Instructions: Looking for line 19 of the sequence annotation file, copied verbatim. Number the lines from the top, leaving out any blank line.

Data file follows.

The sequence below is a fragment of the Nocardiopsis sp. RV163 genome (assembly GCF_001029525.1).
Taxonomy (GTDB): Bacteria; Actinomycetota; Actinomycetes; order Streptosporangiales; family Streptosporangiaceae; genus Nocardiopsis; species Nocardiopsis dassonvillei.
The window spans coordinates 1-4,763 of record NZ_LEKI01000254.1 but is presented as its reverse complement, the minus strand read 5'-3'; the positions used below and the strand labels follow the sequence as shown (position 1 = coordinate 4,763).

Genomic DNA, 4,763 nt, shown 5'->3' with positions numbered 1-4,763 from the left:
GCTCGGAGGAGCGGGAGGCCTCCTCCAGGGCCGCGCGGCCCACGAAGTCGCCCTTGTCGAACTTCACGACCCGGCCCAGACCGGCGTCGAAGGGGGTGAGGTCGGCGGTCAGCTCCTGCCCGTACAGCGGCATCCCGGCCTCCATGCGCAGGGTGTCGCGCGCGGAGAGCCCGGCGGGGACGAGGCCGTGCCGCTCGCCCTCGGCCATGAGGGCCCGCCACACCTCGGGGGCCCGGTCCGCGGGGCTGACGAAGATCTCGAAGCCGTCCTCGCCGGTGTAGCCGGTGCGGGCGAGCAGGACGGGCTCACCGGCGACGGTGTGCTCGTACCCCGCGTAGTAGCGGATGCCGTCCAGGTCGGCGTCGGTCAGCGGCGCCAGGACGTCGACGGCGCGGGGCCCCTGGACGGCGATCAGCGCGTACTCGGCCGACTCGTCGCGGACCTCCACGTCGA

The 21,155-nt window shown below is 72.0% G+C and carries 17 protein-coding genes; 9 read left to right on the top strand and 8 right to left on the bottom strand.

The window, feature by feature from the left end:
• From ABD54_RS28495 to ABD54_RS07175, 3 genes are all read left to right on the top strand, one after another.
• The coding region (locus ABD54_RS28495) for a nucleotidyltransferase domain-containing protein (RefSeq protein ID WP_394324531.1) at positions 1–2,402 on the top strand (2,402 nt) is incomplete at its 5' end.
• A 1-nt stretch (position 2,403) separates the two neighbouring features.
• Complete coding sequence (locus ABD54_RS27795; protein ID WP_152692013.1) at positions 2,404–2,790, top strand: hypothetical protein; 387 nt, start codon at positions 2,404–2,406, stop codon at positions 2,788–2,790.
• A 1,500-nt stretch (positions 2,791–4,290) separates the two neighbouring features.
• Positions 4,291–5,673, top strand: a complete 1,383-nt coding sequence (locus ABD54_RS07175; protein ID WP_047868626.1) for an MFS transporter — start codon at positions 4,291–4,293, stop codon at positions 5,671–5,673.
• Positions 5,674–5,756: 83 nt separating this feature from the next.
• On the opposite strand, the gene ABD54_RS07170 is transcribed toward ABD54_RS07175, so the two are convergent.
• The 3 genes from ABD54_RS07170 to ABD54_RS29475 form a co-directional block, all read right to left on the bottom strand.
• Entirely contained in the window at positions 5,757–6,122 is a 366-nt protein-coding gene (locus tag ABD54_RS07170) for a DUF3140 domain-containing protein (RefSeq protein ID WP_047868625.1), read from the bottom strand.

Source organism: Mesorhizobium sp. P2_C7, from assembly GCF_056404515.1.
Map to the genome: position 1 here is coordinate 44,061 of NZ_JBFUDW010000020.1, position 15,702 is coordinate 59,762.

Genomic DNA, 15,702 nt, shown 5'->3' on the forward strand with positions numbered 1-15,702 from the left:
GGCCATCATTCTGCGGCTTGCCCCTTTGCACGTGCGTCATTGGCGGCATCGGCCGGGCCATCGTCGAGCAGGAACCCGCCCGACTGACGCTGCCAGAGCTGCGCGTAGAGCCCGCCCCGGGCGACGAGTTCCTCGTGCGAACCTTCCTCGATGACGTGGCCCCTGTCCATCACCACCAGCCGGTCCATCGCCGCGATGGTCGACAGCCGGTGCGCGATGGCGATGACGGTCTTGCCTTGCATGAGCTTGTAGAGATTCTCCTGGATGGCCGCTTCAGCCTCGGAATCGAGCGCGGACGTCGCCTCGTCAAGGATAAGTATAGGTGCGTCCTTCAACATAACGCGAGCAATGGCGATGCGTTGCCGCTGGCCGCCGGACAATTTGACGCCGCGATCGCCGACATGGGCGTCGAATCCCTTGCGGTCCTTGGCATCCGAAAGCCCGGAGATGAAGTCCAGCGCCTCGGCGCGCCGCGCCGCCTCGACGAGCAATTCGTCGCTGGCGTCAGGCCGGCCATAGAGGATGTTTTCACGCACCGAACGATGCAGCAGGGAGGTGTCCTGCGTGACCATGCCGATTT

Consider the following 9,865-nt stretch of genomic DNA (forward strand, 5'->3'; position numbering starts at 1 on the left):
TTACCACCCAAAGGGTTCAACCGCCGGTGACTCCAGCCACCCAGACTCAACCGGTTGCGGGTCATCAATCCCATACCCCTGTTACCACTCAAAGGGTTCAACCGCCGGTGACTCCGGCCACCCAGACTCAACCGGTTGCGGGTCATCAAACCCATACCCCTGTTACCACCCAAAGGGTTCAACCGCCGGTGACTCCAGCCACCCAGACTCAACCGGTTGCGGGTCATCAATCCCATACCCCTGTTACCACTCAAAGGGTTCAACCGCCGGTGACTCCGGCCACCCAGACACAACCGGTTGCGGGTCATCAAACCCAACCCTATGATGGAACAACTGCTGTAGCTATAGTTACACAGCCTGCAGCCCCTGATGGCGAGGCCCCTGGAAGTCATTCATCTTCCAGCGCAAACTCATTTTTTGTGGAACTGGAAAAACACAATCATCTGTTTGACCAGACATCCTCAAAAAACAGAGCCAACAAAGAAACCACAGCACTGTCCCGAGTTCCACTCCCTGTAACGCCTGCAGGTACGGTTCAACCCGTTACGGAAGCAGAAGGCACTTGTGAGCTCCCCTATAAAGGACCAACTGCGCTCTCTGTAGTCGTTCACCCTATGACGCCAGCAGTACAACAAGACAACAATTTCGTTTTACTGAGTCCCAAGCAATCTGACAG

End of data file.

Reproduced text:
Map to the genome: position 1 here is coordinate 44,061 of NZ_JBFUDW010000020.1, position 15,702 is coordinate 59,762.